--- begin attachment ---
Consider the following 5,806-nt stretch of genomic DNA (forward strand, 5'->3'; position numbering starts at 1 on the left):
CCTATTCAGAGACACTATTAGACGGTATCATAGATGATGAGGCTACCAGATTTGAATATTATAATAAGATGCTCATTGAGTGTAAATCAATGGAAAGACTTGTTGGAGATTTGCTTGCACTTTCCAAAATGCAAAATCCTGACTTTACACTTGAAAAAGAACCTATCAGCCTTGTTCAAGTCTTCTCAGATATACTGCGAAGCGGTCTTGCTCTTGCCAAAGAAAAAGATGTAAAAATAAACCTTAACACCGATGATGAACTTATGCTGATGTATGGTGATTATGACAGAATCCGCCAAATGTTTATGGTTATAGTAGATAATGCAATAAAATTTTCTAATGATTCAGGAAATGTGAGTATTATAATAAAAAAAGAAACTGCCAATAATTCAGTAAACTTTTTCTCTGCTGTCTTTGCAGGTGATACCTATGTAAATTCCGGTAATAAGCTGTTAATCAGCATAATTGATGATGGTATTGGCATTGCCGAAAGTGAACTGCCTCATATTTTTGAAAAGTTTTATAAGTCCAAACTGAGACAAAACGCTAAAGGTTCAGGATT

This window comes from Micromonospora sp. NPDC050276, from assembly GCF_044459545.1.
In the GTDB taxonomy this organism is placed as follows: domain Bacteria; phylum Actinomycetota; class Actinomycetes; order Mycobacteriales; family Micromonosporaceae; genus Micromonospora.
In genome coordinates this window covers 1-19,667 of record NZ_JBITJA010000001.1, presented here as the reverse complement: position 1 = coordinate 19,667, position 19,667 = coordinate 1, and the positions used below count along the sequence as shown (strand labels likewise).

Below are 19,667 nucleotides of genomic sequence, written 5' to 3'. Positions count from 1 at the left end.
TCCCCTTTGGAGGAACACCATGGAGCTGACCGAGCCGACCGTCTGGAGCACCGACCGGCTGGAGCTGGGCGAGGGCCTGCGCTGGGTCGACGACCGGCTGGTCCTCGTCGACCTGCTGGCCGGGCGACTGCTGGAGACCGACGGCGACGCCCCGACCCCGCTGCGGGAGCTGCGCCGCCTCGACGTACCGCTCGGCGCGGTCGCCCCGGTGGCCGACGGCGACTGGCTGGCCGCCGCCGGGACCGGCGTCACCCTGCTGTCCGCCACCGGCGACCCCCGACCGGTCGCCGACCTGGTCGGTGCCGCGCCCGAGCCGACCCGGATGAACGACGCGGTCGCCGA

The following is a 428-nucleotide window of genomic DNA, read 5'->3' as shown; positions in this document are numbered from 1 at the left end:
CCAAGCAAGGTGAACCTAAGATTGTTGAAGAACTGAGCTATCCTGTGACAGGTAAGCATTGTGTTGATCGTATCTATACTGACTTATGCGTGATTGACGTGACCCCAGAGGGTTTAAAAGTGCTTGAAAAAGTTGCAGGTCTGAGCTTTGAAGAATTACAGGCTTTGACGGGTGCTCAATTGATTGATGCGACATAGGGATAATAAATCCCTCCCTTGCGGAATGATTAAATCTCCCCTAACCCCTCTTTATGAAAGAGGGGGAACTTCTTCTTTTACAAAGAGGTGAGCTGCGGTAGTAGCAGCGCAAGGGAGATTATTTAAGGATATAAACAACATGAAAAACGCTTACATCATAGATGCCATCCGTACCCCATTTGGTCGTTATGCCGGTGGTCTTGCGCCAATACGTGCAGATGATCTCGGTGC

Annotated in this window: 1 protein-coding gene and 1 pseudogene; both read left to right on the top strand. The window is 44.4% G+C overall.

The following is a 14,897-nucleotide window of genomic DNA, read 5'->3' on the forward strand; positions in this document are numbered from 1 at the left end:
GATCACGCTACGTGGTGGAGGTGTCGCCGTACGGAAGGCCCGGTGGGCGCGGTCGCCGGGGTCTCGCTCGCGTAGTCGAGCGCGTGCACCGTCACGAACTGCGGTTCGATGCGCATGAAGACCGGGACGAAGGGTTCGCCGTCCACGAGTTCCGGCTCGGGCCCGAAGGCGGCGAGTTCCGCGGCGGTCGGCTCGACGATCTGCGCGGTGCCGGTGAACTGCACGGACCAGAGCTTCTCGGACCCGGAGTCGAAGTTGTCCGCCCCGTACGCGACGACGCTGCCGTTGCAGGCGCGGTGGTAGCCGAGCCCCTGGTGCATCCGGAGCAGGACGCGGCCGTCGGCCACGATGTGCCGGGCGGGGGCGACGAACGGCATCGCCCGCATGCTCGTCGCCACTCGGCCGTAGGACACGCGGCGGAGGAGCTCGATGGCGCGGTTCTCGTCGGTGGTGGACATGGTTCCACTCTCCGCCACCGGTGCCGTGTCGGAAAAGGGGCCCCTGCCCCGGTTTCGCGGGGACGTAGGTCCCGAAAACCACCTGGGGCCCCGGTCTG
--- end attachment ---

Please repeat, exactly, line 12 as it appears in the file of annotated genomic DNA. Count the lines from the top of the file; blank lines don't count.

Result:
GATCACGCTACGTGGTGGAGGTGTCGCCGTACGGAAGGCCCGGTGGGCGCGGTCGCCGGGGTCTCGCTCGCGTAGTCGAGCGCGTGCACCGTCACGAACTGCGGTTCGATGCGCATGAAGACCGGGACGAAGGGTTCGCCGTCCACGAGTTCCGGCTCGGGCCCGAAGGCGGCGAGTTCCGCGGCGGTCGGCTCGACGATCTGCGCGGTGCCGGTGAACTGCACGGACCAGAGCTTCTCGGACCCGGAGTCGAAGTTGTCCGCCCCGTACGCGACGACGCTGCCGTTGCAGGCGCGGTGGTAGCCGAGCCCCTGGTGCATCCGGAGCAGGACGCGGCCGTCGGCCACGATGTGCCGGGCGGGGGCGACGAACGGCATCGCCCGCATGCTCGTCGCCACTCGGCCGTAGGACACGCGGCGGAGGAGCTCGATGGCGCGGTTCTCGTCGGTGGTGGACATGGTTCCACTCTCCGCCACCGGTGCCGTGTCGGAAAAGGGGCCCCTGCCCCGGTTTCGCGGGGACGTAGGTCCCGAAAACCACCTGGGGCCCCGGTCTG